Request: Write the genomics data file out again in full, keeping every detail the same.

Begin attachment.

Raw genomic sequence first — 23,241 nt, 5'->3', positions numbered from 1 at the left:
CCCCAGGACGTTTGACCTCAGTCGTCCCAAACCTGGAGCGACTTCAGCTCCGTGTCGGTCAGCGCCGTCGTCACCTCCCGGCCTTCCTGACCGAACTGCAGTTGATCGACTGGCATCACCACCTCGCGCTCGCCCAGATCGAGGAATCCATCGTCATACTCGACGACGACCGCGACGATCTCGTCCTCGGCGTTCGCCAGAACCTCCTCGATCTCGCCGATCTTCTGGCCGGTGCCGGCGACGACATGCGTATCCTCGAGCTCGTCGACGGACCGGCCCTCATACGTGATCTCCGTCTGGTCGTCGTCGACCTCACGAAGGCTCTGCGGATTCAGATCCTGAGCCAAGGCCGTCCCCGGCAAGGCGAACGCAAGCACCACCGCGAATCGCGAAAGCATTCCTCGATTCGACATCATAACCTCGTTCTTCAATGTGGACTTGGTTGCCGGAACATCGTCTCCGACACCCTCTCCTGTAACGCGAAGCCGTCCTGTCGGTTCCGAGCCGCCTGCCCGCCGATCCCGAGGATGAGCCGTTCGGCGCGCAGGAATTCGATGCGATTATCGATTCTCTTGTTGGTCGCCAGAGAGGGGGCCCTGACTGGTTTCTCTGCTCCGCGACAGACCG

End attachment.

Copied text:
Raw genomic sequence first — 23,241 nt, 5'->3', positions numbered from 1 at the left:
CCCCAGGACGTTTGACCTCAGTCGTCCCAAACCTGGAGCGACTTCAGCTCCGTGTCGGTCAGCGCCGTCGTCACCTCCCGGCCTTCCTGACCGAACTGCAGTTGATCGACTGGCATCACCACCTCGCGCTCGCCCAGATCGAGGAATCCATCGTCATACTCGACGACGACCGCGACGATCTCGTCCTCGGCGTTCGCCAGAACCTCCTCGATCTCGCCGATCTTCTGGCCGGTGCCGGCGACGACATGCGTATCCTCGAGCTCGTCGACGGACCGGCCCTCATACGTGATCTCCGTCTGGTCGTCGTCGACCTCACGAAGGCTCTGCGGATTCAGATCCTGAGCCAAGGCCGTCCCCGGCAAGGCGAACGCAAGCACCACCGCGAATCGCGAAAGCATTCCTCGATTCGACATCATAACCTCGTTCTTCAATGTGGACTTGGTTGCCGGAACATCGTCTCCGACACCCTCTCCTGTAACGCGAAGCCGTCCTGTCGGTTCCGAGCCGCCTGCCCGCCGATCCCGAGGATGAGCCGTTCGGCGCGCAGGAATTCGATGCGATTATCGATTCTCTTGTTGGTCGCCAGAGAGGGGGCCCTGACTGGTTTCTCTGCTCCGCGACAGACCG